Bonné is at his most irritating when talking about Abe Schoener, “the Pied Piper of wine’s trendy set.” His wines have “hipster chic credibility,” and to prove it, “a bottle of Scholium left in a room full of sommeliers—I actually tried this experiment—was drained within ten minutes.”

This could never happen at my house, because Scholium’s only available to sommeliers. But if I put out, say, a bottle of Rochioli pinot noir, I’d be willing to bet that a room full of my friends could drain it in five minutes. Or less.


3. TNCW is a crusade against non-believers

“It’s monotheism,” says Pat.

The stabbed chicken is on the table; we’re pouring out the moonshine and the Ridge’s aroma is provoking a lot of excited chatter. But we still have to finish our discussion.

Pat’s right about the religious tenor that’s present throughout TNCW. Bonné says that Ridge’s owner, Frank Draper, believes “the making of wine was sacrosanct,” and that “New California’s winemakers…are true believers in terroir.” Elsewhere, “virgin soil” is required because the winemakers are “plumbing the deeper mysteries that made wine culturally significant.” All of this is “evidence of a counter-reformation.” [Emphasis added].

I tell Pat (and Meg and Ellie) that I’ve always considered great winemaking—and cooking—to be an art form. But all of this religious and cultural significance crapola is a bridge too far. It puts too much emphasis on winemakers and their bizarre superstitions about farming. It puts wine selection too much in the hands of sommeliers at expensive restaurants who are simply bored with classics and assume that you are, too.

I was frankly terrified when I read some of Bonné’s descriptions of his favored wines: “lean and jumpy,” “austere but heady,” “tannic as shit,” and “while compelling, have at times been difficult to drink.” I really don’t want to pay money for that.

I’m particularly defensive about Sonoma pinot noir. In a perfect world, I prefer French burgundies. When they’re right, they’re exceptional. But good ones can be hard to find, even when you pay a lot of money. Common faults are excess acidity and the absence of fruit. Oregon winemakers seem to have interpreted those faults as the essential character of burgundy; by and large they too are making acidic, fruitless pinots.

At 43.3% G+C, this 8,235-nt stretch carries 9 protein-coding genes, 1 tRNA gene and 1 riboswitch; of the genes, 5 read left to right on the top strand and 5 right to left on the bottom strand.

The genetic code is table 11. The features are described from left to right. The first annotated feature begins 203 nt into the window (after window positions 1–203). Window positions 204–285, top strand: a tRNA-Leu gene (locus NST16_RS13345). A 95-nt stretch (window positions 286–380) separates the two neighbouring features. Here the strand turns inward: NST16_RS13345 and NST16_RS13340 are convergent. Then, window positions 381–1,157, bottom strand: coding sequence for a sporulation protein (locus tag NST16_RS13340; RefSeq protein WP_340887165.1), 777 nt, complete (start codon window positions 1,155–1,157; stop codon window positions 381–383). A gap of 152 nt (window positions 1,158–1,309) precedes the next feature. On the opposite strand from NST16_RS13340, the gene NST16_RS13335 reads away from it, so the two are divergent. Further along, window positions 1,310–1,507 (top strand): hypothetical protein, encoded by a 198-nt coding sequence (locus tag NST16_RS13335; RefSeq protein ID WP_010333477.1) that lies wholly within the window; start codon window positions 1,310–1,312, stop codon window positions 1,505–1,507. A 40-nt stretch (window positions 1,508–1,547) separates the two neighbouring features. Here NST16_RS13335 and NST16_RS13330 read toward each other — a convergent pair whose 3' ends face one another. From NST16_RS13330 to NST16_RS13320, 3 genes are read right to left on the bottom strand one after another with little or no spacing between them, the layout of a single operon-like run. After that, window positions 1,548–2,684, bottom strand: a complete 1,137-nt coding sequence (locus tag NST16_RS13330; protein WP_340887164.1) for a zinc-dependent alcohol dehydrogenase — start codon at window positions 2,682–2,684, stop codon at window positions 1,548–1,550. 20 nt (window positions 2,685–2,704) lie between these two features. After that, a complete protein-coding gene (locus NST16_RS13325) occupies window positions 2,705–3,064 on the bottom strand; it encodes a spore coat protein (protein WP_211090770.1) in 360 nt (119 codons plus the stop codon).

As a result, California pinot has become my sanctuary, and I don’t want to see it violated. The good ones are consistently good. And I noticed recently that a Rochioli single-vineyard, which somehow survived in my cellar for ten years, had become exceptional. The fruit had mellowed, the structure had held up, it was subtle, restrained, and complex. A revelation!


Pat’s recipe and Mike’s advice

The threat of the Bonnéists and the hipster sommelier barbarians receded as we enjoyed our new California moonshine together. The Ridge Monte Bello was distinctly California in style—fruit-forward with tangled aromas like walking through open woodland in late spring. I felt there were more similarities than differences relative to other California cabs I’ve enjoyed over the years. In other words: What exactly are we arguing about?

Later in the week I met Pat at the store, and he rounded up a couple of other “new” California wines: A Turley zinfandel and a rosé from Donkey and Goat. Same story.  Excellent wines, but not that different from the other wines that are supposedly destroying California. Could all this noise be more about the philosophy of different winemakers rather than what people can actually taste in the glass?

My advice to readers is to try these “new” California wines without hesitation. At the same time, don’t take Bonné’s negative warnings about Big Flavor too seriously. I think it’s just a bunch of sour grapes.

Now here’s the recipe for stabbed chicken. It will go well with anything you feel like drinking.


Place the chicken legs on a sheet pan. With a knife or sharp fork, stab each leg repeatedly on both sides. Season liberally with sea salt, cover with plastic wrap, and refrigerate for 4 hours, or up to 24.

Light a charcoal fire or turn a gas grill to medium-high.

Place the chicken on the grill, flesh side down. Cover and grill, turning occasionally, until the pieces are golden brown on all sides (20 to

25 minutes) and cooked through.

Before removing it from the grill, season the chicken liberally on all sides with sea salt, pepper, and oregano.

Turn the heat to low or move the chicken to a cooler part of the grill and let it rest for five minutes. The chicken should be well browned and tender, and the skin should be shrinking from the bone.

Transfer the chicken to a platter and garnish with lemon wedges.

Finish with the juice of one lemon and a drizzle of olive oil just before serving.


image via / shutterstock / mythja